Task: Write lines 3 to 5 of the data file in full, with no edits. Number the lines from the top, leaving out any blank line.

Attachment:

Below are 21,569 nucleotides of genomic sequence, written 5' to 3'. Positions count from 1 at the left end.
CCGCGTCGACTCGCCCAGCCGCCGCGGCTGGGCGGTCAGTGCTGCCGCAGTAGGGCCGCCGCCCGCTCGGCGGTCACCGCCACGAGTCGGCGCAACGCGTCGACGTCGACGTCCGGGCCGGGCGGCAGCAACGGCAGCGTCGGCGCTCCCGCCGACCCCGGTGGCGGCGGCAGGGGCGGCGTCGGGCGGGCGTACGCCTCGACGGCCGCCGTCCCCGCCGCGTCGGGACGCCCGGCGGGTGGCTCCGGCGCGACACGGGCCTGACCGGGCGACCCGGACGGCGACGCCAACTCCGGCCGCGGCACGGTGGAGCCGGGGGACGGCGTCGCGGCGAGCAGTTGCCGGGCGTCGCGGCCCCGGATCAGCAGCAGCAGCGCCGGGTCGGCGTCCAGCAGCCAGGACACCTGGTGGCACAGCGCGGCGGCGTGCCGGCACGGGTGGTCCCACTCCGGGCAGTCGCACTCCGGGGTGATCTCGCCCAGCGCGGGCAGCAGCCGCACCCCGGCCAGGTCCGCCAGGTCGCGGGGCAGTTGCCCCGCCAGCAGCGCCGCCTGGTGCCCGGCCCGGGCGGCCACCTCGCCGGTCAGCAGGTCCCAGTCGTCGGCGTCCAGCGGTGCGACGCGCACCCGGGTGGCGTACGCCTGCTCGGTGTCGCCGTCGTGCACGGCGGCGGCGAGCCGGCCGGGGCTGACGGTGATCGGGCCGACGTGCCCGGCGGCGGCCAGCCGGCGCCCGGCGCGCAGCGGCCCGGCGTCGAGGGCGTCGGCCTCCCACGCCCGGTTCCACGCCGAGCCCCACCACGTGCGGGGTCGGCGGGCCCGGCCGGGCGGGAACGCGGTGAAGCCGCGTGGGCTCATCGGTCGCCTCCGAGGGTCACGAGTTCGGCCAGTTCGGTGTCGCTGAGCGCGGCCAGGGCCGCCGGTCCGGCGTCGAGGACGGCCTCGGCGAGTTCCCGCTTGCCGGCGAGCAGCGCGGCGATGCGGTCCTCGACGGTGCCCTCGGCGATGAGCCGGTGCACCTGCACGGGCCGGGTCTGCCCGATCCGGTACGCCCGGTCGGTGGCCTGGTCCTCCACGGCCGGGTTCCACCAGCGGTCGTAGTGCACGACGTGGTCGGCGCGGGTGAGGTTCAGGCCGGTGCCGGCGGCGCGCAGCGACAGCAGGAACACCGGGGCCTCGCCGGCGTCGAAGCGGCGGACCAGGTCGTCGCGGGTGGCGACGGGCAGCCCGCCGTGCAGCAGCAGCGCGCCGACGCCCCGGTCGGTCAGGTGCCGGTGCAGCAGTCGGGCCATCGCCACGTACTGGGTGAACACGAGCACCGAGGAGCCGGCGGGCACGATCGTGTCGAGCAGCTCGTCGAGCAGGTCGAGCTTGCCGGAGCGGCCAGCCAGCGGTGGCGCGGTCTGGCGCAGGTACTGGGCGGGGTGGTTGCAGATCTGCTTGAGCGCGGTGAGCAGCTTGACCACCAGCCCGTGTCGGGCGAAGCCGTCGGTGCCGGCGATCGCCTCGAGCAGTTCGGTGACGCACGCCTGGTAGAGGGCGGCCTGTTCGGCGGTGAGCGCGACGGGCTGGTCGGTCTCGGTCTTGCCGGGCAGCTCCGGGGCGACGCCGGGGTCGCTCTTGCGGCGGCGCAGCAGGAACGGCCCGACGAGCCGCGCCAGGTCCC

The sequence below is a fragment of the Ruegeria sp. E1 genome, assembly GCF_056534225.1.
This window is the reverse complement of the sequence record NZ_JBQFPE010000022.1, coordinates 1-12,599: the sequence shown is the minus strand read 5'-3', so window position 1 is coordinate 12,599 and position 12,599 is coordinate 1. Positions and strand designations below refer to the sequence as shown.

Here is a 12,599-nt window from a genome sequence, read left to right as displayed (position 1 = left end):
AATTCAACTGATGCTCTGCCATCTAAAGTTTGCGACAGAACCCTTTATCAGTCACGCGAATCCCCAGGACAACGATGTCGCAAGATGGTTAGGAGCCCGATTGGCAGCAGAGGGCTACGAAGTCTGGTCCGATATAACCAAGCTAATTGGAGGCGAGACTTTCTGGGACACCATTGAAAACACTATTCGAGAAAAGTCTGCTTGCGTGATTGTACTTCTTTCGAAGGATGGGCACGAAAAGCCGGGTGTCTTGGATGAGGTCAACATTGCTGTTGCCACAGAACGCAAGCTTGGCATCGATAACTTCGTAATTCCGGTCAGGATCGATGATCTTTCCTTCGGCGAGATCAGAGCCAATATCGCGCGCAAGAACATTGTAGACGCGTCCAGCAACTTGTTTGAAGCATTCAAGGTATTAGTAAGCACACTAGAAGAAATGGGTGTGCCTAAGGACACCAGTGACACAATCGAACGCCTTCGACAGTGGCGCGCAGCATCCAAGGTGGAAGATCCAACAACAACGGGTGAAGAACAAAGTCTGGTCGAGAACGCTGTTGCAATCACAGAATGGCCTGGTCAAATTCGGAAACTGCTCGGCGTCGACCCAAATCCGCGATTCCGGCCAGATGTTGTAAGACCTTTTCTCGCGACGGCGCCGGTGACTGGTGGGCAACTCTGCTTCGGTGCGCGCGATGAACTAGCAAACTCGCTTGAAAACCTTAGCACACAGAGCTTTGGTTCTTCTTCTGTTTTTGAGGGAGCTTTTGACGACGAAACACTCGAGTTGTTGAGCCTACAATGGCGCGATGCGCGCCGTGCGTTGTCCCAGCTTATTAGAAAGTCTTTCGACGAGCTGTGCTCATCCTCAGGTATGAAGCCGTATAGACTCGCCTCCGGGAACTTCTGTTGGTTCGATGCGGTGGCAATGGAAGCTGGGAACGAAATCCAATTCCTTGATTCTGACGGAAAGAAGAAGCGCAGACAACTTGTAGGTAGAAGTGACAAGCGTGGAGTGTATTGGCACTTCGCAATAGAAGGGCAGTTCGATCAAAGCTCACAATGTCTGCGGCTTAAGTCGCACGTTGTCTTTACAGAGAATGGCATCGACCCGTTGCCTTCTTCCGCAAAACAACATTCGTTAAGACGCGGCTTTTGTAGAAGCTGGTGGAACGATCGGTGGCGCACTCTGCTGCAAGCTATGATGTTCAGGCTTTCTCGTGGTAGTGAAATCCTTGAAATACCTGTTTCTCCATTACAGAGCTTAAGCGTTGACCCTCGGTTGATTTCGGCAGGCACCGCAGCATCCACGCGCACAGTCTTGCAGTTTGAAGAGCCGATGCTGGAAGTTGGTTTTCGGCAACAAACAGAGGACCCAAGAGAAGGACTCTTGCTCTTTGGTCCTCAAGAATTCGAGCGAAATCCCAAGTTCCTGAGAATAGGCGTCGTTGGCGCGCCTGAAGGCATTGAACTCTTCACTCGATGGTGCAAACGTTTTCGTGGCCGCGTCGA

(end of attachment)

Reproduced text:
The sequence below is a fragment of the Ruegeria sp. E1 genome, assembly GCF_056534225.1.
This window is the reverse complement of the sequence record NZ_JBQFPE010000022.1, coordinates 1-12,599: the sequence shown is the minus strand read 5'-3', so window position 1 is coordinate 12,599 and position 12,599 is coordinate 1. Positions and strand designations below refer to the sequence as shown.

Here is a 12,599-nt window from a genome sequence, read left to right as displayed (position 1 = left end):